Are homeowners "Coverages" priced like Auto "Coverages"

Most of my experience is Auto, where you have clear base rates by coverage(BI, PD, Coll, COMP, UM, etc…) and they algorithms might be very similar between them.

Homeowners has coverage A(dwelling) and all of the other coverages for extra structures, contents, loss of use, liability, medpay(I think those are the main ones.)

For the non-dwelling coverages, are those typically also priced by other coverage, with their own base rates, and possible factors for deductible/limit, territory factors, credit score, insurance score, etc factors as well?

Or can those be priced with simple flat rates per item or have their premiums really be a function of other the dwelling premium(since limit can be a function of dwelling limit)

I’m just not familiar with the common ways these other coverages are priced. Generally speaking, how are these other coverages priced?

Till all are one,


A lot depends on just how much data you have available.

I’ve seen situations where everything covered by a policy (regardless of coverage) are just lumped together. I’ve seen situations where each coverage has a rate developed separately and then combined for the rating manual (competitive advantage since the rate manual might be public through its filing).

But the true analog to Auto’s coverage for homeowners pricing is likely to be peril (Fire, Wind/Hail, Liability (including medical payments), and All Other Coverages) and then optional coverages being priced separately.


I did homeowners as the industry was moving out of the dark ages – lots of analysis in APL and Lotus, credit scoring was being introduced and we were starting to pay attention to cat models, but before widespread predictive modeling as we know it today.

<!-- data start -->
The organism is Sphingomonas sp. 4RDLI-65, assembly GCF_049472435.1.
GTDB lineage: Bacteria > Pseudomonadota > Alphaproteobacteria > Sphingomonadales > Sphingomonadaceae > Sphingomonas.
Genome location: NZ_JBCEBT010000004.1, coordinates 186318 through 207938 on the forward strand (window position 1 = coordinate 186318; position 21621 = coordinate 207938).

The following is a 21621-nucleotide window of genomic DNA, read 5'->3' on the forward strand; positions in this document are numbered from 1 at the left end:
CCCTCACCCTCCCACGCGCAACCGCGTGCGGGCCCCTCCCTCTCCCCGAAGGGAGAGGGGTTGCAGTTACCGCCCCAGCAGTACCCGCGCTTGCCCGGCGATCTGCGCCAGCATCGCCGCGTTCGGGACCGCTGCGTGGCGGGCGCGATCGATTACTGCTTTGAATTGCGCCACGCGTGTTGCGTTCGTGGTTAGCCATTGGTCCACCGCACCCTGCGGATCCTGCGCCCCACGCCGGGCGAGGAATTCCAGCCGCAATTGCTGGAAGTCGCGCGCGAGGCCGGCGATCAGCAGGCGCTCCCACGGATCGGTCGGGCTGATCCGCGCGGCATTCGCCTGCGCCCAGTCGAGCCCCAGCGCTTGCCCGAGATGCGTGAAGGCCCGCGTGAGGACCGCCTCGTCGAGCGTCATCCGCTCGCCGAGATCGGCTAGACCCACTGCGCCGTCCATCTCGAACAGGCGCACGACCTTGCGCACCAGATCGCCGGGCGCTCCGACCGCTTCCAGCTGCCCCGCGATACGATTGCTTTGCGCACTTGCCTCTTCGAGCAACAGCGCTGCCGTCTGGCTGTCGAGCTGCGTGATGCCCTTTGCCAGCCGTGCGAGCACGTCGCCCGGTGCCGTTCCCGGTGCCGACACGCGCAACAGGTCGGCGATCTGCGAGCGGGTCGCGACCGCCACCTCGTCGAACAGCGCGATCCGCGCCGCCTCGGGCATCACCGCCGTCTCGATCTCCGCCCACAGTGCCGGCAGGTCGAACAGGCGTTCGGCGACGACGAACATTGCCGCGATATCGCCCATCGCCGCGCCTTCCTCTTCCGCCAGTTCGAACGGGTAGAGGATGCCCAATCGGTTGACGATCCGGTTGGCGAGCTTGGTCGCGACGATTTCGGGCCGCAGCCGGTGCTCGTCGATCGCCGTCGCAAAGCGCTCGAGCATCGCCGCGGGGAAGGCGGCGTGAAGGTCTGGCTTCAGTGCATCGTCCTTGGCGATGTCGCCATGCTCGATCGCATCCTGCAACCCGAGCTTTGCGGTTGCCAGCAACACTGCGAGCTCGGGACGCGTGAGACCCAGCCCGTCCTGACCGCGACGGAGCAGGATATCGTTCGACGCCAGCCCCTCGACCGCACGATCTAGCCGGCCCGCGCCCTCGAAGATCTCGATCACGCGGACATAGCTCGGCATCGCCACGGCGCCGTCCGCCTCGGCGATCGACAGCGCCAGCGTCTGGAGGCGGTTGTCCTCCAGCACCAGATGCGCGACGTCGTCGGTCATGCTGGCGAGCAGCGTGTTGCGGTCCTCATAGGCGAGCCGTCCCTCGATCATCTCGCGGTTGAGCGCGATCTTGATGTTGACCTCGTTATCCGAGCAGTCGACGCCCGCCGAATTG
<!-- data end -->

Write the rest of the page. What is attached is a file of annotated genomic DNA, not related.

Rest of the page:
Analysis was primarily done on a by-peril basis (fire, wind, water, liability, etc.), but rolled up to a base rate for a particular form (e.g. HO-3 vs HO-4 vs HO-5 vs HO-6 vs HO-8…I think we also had HO-1 and HO-2, but they weren’t used much) and tier.

That base rate was impacted by Coverage A limit and deductible, territory, protection class, age of dwelling, type of dwelling (single-family, duplex, etc.), construction type, presence of alarm systems and/or sprinklers…and probably something else that I’m forgetting.

Selecting other-than-standard limits for Coverages B, C, D were a percentage surcharge/discount. Higher limits for Coverages E and F (liability and med pay) were expressed as flat dollar amounts that could vary by territory.

Assorted endorsements were priced either on a percentage basis or on a flat dollar basis.

I remember preparing manual pages that were a matrix of Coverage A amount by Protection Class, with different pages for different forms, different territories. Everything else was either a multiplicative factor or an additive percentage/fixed amount.

It’s presumably become more complicated since the olden days.

Agreed, I’ve seen a one-process “multiplicative algorithm” where Coverage B may cost this % of Coverage A, everything is straight-through, one base rate for everything.

Also have seen by-peril algorithms with 9 to 13 sub-algorithms by peril (Fire, Wind and Water (each possibly split by Weather incl. CATs, Non-Weather), Lightning… where each peril has a base rate. Certain coverages only apply for certain perils, some apply to all.

Endorsements are typically a flat fee or a % surcharge of another Coverage (add 2% of the Cov A charge).